So….why do the blog?  Here are my Very Important Reasons:

VERY IMPORTANT REASONS FOR DOING THIS BLOG

  1. I have a list of things to do on my F-List which I think will benefit from me blogging about as I go about trying to achieve them.  If I think people are reading about my progress (or maybe, my lack of it), I’ll feel propelled to get the heck on with it.
  2. It may help people who also have hydrocephalus to read the truth about what it involves (waaaaaay too many ‘textbook’ description out there online!) and to also show them that it doesn’t have to completely dominate one’s life.
  3. I need to practice writing stuff if I’m going to get any darn thing published (which is one of my ‘F-List’ goals).
  4. I’m a sheep.  Everyone seems to be blogging so I tend to just want to follow.

So now I had better get on with it.  See, this is why I’m doing this.  What I really want to do now is to go and make some cupcakes which would be a bad idea as a) I wouldn’t get any more blogging done today and b) I’d eat them.  Getting good at making cupcakes is another of the items on my F-List.  Here are some I made for Mothers Day:

I was quite pleased with these as they were my first batch and edible.

I was quite pleased with these as they were my first batch and edible.

.SS
SSSOSSSSS Sod it, I need to make some.  Almond cakes with salted caramel frosting, here we come.

For more posts about what living with hydrocephalus is like, click here.

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Our Charity Starts At Home…But It Doesn’t End There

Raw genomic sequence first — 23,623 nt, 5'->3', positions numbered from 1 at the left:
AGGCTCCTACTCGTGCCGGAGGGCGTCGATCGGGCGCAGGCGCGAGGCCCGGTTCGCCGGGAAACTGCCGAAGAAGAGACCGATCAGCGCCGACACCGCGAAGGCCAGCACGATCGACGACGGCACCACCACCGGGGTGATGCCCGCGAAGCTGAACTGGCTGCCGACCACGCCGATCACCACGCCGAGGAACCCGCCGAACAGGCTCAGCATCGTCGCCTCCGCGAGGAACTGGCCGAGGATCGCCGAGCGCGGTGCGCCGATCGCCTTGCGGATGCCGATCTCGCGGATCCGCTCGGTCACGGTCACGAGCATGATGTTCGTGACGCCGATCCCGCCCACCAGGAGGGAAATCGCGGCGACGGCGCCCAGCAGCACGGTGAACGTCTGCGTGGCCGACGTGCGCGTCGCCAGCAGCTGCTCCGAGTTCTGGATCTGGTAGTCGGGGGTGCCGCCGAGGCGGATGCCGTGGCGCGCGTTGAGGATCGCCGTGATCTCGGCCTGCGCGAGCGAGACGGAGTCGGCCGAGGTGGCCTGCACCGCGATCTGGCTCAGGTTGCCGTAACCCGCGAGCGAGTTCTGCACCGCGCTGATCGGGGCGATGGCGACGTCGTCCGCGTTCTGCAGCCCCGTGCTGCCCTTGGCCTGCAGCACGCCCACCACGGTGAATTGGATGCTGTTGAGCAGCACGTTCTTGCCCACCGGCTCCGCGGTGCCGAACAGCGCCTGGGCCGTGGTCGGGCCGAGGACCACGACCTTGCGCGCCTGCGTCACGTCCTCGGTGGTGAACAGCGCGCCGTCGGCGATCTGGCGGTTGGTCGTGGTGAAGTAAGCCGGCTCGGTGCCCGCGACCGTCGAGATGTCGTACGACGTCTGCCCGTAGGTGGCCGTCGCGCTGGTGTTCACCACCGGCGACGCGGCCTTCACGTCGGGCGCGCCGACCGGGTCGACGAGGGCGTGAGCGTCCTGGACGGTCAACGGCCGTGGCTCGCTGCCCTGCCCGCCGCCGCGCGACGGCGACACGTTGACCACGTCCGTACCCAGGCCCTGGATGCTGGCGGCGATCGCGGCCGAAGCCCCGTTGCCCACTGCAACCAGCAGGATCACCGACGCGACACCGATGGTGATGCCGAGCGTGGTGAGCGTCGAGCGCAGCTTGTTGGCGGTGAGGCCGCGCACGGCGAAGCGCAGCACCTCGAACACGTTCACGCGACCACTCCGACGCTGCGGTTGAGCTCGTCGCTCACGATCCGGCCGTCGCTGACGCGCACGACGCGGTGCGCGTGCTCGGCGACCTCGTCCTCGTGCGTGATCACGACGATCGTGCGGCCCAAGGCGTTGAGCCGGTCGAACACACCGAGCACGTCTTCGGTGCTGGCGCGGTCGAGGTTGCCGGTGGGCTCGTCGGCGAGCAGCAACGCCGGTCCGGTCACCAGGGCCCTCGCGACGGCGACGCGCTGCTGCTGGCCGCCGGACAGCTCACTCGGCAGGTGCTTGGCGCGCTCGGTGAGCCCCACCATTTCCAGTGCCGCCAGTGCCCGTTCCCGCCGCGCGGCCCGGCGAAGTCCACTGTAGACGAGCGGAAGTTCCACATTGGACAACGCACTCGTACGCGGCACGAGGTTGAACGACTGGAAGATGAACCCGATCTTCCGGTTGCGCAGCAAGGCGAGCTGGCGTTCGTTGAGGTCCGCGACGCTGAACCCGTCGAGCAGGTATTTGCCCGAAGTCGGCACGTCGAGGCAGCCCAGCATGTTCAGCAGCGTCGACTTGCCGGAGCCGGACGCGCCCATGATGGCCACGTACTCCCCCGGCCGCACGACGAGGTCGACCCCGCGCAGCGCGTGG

9 May

After a few years of snatching spare bits of time to get what started as the ‘shunt donation project’ off the ground, I feel that it’s finally getting to where I wanted it to be.

 The idea started back in 2011 when I was badly overdraining and waiting for a bed at the National Hospital; I felt so terrible that I was online searching for…what?  Something.  Some hint that I wasn’t the only one going through this, I suppose.  I used to do that rather a lot when I felt physically awful and emotionally drained from feeling permanently ill and preparing to go through yet ANOTHER brain surgery.  It never really helped; all I’d uncover were horror stories of brain-surgeries-gone-wrong.  (If you find yourself in the same position at any time, may I suggest going to Shine if you’re in the UK or the Hydrocephalus Association if you’re outside of the UK?). Both offer excellent advice, reassurance and have community links where you can chat to other people in the same boat as you….AVOID THE HORROR STORIES AT ALL COSTS.

  Anyway,  (a quick recap for new readers), I stumbled across a film from Vietnam highlighting the plight of children and babies with untreated hydrocephalus and mentioning that shunts were sometimes donated from hospitals to help with the treatment.  To cut a very long story short, I started to gather what information I could on the situation and started asking hospitals if they had any spare shunts. This took a good year as I wasn’t actually well enough to do much at all (I was having brain surgery on average once every 6 months at this time…this went on from 2000 to 2013).  When I finally had some breathing space in 2014 I teamed up with a consultant neurosurgeon at the National Hospital in London (Lewis Thorne) and we co-founded Action For Hydrocephalus, which was finally registered as a charity at the end of 2016.

afhethiopianpatient2

Goal achieved; one of the children after a successful shunt surgery using our donated items (Ethiopia, April 2017).

We are now three, as we were joined by another neurosurgeon from Great Ormond Street Children’s Hospital (Greg James).  So far we have sent donated shunts and neurosurgical equipment to Uganda, Kenya, Vietnam and Ethiopia.